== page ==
Did you know November is National Native American Heritage Month? Indigenous Peoples protect 80% of the Earth’s biodiversity in the forests, deserts, grasslands, and marine environments in which they have lived for centuries. Yet they are constantly targeted, harmed, and silenced despite their important work (or perhaps, because of it). Their efforts often receive little acknowledgement or media coverage. If we are to combat climate change, we must learn from Indigenous Peoples, support their work, and elect them into positions of political power to elevate their voices. Here’s how we can honor Indigenous Peoples this month and every month moving forward.
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4 Ways to Honor Indigenous Peoples This Native American Heritage Month
1. Learn whose land you’re on
First off, if you didn’t already know, you’re living on stolen land. The most basic thing you can do to right this wrong is to look up whose land you’re on using Whose Land and Native Land. From there, you can research the tribe that used to live there and learn about them.
For example, I used Native Land to find out I’m living on the Munsee Lenape tribe’s land. They were known as fierce, great warriors. This article I found in the Smithsonian Magazine talks about the Lenape tribe’s history in Manhattan, but also how some Lenape people are striving to reawaken their cultural heritage in the city.
There’s also an article on SI Live that specifically talks about the Lenape people in Staten Island and the history. There were also Native American burial sites found on Staten Island. The saddest part is that most Lenape today don’t live in New York or the surrounding area. But there’s hope to change that.
One of the most fascinating things I learned was about The Three Sisters: Corn, Beans and Squash. Native Americans plant these together (a stark comparison to monocultures) because they help one another grow. Corn acts like a trellis for the beans, the beans add nitrogen back to the soil, and the squash prevents weeds from overpowering the ground covering. Each has a purpose.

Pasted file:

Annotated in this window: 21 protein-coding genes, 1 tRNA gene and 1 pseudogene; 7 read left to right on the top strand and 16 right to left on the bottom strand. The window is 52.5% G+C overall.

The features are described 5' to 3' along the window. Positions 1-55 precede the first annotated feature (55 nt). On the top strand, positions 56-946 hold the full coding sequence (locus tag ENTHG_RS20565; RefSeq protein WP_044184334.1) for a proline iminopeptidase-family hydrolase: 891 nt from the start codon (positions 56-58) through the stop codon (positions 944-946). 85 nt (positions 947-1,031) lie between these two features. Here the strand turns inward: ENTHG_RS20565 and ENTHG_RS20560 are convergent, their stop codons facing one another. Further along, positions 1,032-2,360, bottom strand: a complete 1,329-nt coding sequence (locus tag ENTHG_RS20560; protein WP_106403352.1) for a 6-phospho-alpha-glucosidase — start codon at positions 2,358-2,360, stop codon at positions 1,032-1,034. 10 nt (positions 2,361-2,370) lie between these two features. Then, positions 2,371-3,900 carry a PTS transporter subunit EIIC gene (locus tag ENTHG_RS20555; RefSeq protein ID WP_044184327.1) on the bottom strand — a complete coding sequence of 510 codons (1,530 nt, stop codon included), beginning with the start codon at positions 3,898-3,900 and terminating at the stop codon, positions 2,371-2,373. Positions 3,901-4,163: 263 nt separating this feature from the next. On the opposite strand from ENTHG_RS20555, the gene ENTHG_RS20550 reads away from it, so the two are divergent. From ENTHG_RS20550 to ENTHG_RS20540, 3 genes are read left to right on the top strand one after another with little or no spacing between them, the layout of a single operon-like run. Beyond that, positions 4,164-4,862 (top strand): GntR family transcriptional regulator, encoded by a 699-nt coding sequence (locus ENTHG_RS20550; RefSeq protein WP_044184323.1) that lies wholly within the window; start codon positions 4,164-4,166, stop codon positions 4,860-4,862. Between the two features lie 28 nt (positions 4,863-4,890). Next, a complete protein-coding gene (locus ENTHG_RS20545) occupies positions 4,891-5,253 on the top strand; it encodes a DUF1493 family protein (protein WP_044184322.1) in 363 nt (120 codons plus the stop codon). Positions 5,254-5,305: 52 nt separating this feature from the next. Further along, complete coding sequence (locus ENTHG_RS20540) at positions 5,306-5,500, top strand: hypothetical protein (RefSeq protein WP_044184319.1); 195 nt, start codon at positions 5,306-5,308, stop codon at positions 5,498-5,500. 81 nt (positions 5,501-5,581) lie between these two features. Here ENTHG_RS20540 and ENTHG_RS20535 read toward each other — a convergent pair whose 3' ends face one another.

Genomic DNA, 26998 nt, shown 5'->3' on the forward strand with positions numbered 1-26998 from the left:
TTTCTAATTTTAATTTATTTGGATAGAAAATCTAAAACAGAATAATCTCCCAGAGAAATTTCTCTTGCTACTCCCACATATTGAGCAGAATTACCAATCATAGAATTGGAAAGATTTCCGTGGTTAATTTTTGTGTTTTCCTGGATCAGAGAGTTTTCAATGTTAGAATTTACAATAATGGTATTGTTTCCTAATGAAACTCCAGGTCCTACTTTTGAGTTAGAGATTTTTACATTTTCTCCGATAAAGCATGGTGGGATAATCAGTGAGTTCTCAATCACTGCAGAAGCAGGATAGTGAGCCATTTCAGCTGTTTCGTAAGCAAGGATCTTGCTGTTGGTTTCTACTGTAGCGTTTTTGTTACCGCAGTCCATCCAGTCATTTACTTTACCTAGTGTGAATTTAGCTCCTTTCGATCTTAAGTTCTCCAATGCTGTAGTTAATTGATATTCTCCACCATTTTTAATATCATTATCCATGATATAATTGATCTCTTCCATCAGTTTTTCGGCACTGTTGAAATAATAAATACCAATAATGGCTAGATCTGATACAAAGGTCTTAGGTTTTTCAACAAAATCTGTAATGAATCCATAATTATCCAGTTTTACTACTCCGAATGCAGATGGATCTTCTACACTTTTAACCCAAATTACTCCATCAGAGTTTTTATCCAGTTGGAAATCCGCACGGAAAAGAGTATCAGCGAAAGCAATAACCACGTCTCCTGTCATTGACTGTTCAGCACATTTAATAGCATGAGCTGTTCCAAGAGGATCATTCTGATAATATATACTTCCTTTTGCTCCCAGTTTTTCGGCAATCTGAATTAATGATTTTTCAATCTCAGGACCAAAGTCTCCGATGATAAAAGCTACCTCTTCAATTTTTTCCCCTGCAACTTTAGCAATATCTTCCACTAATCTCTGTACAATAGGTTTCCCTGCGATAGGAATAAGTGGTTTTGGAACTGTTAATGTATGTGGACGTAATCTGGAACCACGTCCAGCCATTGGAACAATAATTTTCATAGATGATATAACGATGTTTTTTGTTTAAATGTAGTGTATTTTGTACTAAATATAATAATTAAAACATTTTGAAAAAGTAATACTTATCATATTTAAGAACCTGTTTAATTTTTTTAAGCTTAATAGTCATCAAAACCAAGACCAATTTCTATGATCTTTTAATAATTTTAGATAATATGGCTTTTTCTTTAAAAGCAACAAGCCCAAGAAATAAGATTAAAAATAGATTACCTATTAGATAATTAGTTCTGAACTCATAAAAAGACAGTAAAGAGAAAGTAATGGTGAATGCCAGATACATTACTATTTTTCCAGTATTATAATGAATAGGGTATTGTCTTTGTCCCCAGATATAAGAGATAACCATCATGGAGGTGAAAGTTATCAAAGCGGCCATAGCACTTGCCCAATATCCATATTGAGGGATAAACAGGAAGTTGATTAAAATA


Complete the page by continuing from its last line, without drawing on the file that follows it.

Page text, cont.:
I encourage you to learn all you can about Native American culture and heritage – and remember, they’re still here! So don’t use past pronouns when describing their culture like most textbooks do.
2. Read a book about Native American history, or the Native American experience
Better yet, a book that was written by a Native American. My favorite is Braiding Sweetgrass by Robin Wall Kimmer – I think it may just be the best book I’ve ever read.
Kimmer has a way of speaking directly to your soul; Her words are nourishing and eye opening all at once. She talks of how Indigenous People are connected to the earth and their environmental stewardship.
She shares Indigenous wisdom and insight but also reflects on how that applies to todays world. If there’s one book everyone should read, I’d by far say it’s hers.
There are so many other books that link Indigenous Peoples with environmentalism as well. I’ve heard great things about As Long As Grass Grows by Dina Gilio-Whitaker and An Indigenous Peoples’ History of the United States by Roxanne Dunbar-Ortiz, Jean Mendoza, and Debbie Reese.
3. Donate to Native American and Indigenous charities
Remember how I said Indigenous Peoples were responsible for protecting 80% of the world’s biodiversity? The cruel irony is they’re also the first people to face the effects of climate change. On top of this, they only make up 5% of the world’s population.
That’s why supporting indigenous groups is so important – in all kinds of ways. Consider donating to organizations such as @indigenousrising, @seedingsovereignty, @honortheearth, and @nativeamericanrightsfund. At the least, follow these groups on Instagram to help diversify your news feed.
4. Support Indigenous activists and businesses
Lets speak bluntly – Native Americans deserve their land. And the best thing we can do for them is to support them any way we can. Whether that means following them on social media, standing beside them at protests, or simply supporting their businesses – it all counts.
I personally recommend following:
- @quannah.rose – An Indigenous climate warrior (featured on the cover of Nat Geo!) + fashion model
- @indigenous_baddie – Activist and influencer
- @beampaints – A plastic-free, handmade, all-natural paint brand – and 100% Indigenous family entrepreneurship
- @nativerenewables – Indigenous-led org working on low cost clean energy solutions for Native American families & communities
- @ms_eagleheart – Emmy winning social justice storyteller
- @repdebhaaland – 1st Native American Congresswoman
So, what are some other ways we can honor Indigenous Peoples now and always? Let me know your thoughts in the comments!
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